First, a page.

and by a prophet he was preserved; by the same prophet Moses was Israel preserved at the Red sea, and in the wilderness; where they were kept as a flock of sheep from their powerful enemies, and brought to the borders of Canaan's land. Some understand this last clause of Joshua, by whom the Israelites were safely conducted through Jordan into the land of Canaan, and settled there; and particularly were brought by him to Gilgal, where the covenant of circumcision was renewed, and the first passover in the land kept, but now a place of idolatry, as before mentioned; and which sin was aggravated by this circumstance: but the design of this observation seems to be to put the Israelites in remembrance of their low estate in Egypt, and of the goodness of God to them in delivering them from thence, which they had sadly requited by their degeneracy and apostasy from him; and to him unto them how much they ought to have valued the prophets of the Lord, though they had despised them, since they had received such benefits and blessings by the means of a prophet.

And by a {m} prophet the LORD brought Israel out of Egypt, and by a prophet was he preserved.

(m) Meaning Moses, by which appears that whatever they have, it comes from God's free goodness.

13. by a prophet] i.e. Moses (comp. Deuteronomy 34:10). Hosea contrasts the helplessness and the hardships of Jacob-Israel with the wonderful deliverance and preservation of his descendants. Comp. Isaiah 51:2, ‘I called him alone, and blessed him, and increased him.’ Note the double use of the term Israel in Hosea 12:12 and Hosea 12:13."And now will I uncover her shame before her lovers, and no one shall tear her out of my hand." The ἅπ. λεγ. נבלוּה, lit., a withered state, from נבל, to be withered or faded, probably denotes, as Hengstenberg says, corpus multa stupra passum, and is rendered freely in the lxx by ἀκαθαρσία. "Before the eyes of the lovers," i.e., not so that they shall be obliged to look at it, without being able to avoid it, but so that the woman shall become even to them an object of abhorrence, from which they will turn away (comp. Nahum 3:5; Jeremiah 13:26). In this concrete form the general truth is expressed, that "whoever forsakes God for the world, will be put to shame by God before the world itself; and that all the more, the nearer it stood to Him before" (Hengstenberg). By the addition of the words "no one," etc., all hope is cut off that the threatened punishment can be averted (cf. Hosea 5:14).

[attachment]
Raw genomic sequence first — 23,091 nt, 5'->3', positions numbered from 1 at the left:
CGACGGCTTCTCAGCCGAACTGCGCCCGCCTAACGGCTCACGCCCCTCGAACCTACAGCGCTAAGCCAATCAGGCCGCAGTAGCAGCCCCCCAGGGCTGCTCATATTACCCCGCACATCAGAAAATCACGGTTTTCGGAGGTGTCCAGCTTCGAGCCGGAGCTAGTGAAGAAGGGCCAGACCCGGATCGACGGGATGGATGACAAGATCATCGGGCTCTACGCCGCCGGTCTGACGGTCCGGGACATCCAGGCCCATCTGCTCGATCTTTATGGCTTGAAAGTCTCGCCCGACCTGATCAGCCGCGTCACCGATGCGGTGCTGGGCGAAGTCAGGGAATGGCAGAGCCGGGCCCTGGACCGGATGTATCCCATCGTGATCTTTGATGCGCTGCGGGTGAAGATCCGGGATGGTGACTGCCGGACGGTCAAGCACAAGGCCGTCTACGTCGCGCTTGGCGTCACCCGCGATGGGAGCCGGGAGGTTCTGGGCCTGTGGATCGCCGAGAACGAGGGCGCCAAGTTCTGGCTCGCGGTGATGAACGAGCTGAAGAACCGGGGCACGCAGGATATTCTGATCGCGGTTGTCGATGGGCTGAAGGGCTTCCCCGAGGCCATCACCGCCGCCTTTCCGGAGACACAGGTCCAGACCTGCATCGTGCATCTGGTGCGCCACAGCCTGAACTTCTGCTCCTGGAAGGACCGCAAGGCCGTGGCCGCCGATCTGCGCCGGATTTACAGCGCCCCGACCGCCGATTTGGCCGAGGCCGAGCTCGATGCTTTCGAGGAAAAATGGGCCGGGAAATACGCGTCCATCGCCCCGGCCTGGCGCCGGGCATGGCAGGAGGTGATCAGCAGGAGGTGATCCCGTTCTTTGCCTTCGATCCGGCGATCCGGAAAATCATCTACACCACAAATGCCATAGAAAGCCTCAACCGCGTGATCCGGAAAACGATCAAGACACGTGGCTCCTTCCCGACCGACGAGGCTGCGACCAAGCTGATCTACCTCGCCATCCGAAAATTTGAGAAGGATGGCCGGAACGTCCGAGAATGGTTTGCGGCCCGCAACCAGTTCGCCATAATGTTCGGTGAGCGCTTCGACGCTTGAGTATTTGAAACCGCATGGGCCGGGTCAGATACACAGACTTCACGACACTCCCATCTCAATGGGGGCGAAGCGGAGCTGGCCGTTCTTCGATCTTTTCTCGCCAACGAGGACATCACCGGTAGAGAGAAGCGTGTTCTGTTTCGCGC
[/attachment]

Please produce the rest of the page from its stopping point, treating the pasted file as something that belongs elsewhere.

This punishment is more minutely defined in Hosea 2:11-13, in which the figurative drapery is thrown into the background by the actual fact. Hosea 2:11. "And I make all her joy keep holiday (i.e., cease), her feast, and her new moon, and her sabbath, and all her festive time." The feast days and festive times were days of joy, in which Israel was to rejoice before the Lord its God. To bring into prominence this character of the feasts, כּל־משׂושׂהּ, "all her joy," is placed first, and the different festivals are mentioned afterwards. Châg stands for the three principal festivals of the year, the Passover, Pentecost, and the feast of Tabernacles, which had the character of châg, i.e., of feasts of joy par excellence, as being days of commemoration of the great acts of mercy which the Lord performed on behalf of His people. Then came the day of the new moon every month, and the Sabbath every week. Finally, these feasts are all summed up in כּל־מועדהּ; for מועד, מועדים is the general expression for all festive seasons and festive days (Leviticus 23:2, Leviticus 23:4). As a parallel, so far as the facts are concerned, comp. Amos 8:10; Jeremiah 7:34, and Lamentations 1:4; Lamentations 5:15.